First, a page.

Evidence continues to accumulate about the increase in course effectiveness when designed with an active learning approach; in-class interaction is associated with improved learning outcomes for all students, while often decreasing the achievement gap for underrepresented minority students. In a 2012 National Research Council report, Discipline-Based Education Research: Understanding and Improving Learning in Undergraduate Science and Engineering, “the committee characterized the strength of the evidence on making lectures more interactive as strong”.
See the “Key Peer-Reviewed Studies” section below for more information.
This video summarizes the national shift toward more interaction during class; it also describes California’s first active learning building at our sister campus UC-Irvine.
What is Active Learning?
“Active learning is anything that involves students doing things or thinking about what they are doing.” – Katherine Spilios
To view the full active learning module in the CIRTL online course “Introduction to STEM Teaching”, click here.
What does active learning look like?
CEILS highly recommends the videos and resources available on Harvard’s “Instructional Moves” website to view examples of active learning (from design to implementation) in action:
Just want to see one video? We like this one, especially if you want to see active learning implemented in a large lecture hall:
The following websites have other video examples of different active learning and evidence-based teaching strategies in action:
Additional video resources for active learning:
Resources for Active Learning
Active Learning Activities by Effort
The following resource outlines several active learning strategies that you can use in your classroom, categorized by effort and research validation: Active Learning Activities by Effort
Framing active learning for students
Wondering how to introduce your students to this type of learning, and “frame” the classroom structure to them?
In this set of Expert Recommendations, you will find research-based (not necessarily research-tested) recommendations for helping students get introduced to and engaged productively in active learning, along with concrete examples of how to incorporate these ideas in your classroom. Compiled by Stephanie Chasteen of the University of Colorado Boulder in collaboration with Andrew Boudreaux of Western Washington University and Jon Gaffney of Eastern Kentucky University.
For a pdf summary, go here: https://www.physport.org/recommendations/files/Framing%20Summary%20and%20Checklists.pdf.
Collections of Active Learning Resources by Discipline and Course
- Here is a collection of activities, organized by subject and type of activity, curated by Carleton College Science Education Resource Center.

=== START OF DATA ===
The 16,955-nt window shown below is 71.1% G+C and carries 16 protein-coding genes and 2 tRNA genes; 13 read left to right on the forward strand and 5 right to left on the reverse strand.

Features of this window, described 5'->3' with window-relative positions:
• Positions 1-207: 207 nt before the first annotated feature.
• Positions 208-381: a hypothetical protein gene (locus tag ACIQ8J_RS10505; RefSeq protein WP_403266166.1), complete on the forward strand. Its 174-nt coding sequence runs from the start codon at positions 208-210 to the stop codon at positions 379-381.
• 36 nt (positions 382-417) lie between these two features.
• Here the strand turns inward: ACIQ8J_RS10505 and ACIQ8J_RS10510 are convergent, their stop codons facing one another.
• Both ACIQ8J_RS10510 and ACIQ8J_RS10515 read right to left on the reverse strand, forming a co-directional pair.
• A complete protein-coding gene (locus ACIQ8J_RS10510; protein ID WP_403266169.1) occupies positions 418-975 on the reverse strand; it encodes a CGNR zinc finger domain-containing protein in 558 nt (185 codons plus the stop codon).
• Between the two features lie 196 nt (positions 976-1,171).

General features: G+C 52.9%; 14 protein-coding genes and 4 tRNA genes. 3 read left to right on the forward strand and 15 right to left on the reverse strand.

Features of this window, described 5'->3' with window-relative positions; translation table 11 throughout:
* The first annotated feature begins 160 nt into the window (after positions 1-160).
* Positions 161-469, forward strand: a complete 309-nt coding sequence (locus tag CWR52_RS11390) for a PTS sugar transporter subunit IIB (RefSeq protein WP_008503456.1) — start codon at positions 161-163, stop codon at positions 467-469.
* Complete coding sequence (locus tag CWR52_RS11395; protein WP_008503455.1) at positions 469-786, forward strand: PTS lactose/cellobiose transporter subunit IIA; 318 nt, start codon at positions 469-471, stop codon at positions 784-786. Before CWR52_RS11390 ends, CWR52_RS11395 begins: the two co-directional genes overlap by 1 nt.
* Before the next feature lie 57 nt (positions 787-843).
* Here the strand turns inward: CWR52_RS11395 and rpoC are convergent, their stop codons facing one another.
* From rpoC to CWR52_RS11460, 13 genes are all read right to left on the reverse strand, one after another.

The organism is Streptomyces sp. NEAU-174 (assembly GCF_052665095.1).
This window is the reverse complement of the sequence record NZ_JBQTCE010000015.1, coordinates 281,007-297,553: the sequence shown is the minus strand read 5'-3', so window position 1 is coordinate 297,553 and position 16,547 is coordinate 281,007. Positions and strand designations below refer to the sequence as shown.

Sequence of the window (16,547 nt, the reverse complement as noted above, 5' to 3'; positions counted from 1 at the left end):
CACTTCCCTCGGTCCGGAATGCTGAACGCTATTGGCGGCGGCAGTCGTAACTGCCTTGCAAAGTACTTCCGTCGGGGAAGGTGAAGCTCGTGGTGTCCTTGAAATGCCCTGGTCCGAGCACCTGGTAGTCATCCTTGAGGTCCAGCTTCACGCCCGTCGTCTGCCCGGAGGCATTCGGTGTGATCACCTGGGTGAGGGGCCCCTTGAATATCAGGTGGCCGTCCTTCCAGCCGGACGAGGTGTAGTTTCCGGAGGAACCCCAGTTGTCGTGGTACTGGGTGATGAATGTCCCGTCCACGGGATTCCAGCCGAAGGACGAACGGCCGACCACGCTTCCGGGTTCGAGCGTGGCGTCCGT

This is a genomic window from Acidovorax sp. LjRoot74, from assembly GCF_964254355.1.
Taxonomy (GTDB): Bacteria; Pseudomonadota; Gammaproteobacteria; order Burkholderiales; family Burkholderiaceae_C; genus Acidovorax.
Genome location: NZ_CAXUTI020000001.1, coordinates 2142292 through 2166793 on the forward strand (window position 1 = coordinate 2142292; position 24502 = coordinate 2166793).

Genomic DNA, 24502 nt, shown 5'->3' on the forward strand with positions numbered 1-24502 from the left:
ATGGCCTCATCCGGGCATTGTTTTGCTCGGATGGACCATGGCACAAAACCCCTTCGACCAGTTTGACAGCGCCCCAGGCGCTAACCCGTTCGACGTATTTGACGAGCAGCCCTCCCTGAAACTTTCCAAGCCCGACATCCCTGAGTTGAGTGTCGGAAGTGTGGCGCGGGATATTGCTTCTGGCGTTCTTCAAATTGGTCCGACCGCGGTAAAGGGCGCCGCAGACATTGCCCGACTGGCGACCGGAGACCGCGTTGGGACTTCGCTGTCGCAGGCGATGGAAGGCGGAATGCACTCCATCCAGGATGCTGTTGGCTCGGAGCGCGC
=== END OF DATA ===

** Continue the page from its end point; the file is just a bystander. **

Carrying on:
- Here is the MERLOT collection of in-class activities, case studies, tutorials, etc., which you can search by subject and audience, including peer review and user ratings.
- Here is a collection of active learning materials for a range of STEM course transformations, curated by the the CU Boulder Science Education Initiative.
Key peer-reviewed studies on Active Learning
Freeman et al. (2014, PNAS) performed a meta-analysis of 225 studies to find active learning associated with increased learning and decreased failure across the sciences.
Haak et al. (2011, Science) found that a “high-structured” active learning class (i.e. one with multiple weekly assignments and regular student engagement) decreased achievement gaps between “advantaged” and “disadvantaged” groups.
Ballen, Wieman et al. (2017, CBE-Life Sciences) found that active learning closed the achievement gap between underrepresented groups and non-underrepresented groups, mainly by increasing the self-efficacy of both groups of students.
CREATES Method for Understanding Scientific Articles
Learn how to effectively implement the CREATES method for understanding scientific articles here.
The following resource provides multimedia resources, including apps, animations, videos, interactives, and virtual labs, to bring the excitement of scientific discovery into your classroom. BioInteractive
Diagnostic Question Cluster (DQC) Group
The following resource develops assessment that can inform instruction, in particular in assessing how undergraduates trace matter, energy and/or information through biological and geological processes at multiple scales. Diagnostic Question Cluster (DQC) Group
National Center for Case Study Teaching in Science
The following resource maintains more than 700 peer-reviewed cases centered on STEM case studies for use at the undergraduate, graduate, and high school level. National Center for Case Study Teaching in Science
The following source is an open -access journal of peer-reviewed teaching resources for undergraduate biological sciences. Course Source
The following resource is a listserv that is distributed monthly, containing active learning of ecological concepts, reports and articles on stem education and science education research, as well as new resources in ecology education digital library.
The Summer Institute
The Summer Institutes on Scientific Teaching empower and inspire instructors to transform STEM education through evidence-based teaching practices. This collection of Summer Institute teaching tidbit materials can help you incorporate interactive activities in your own classroom.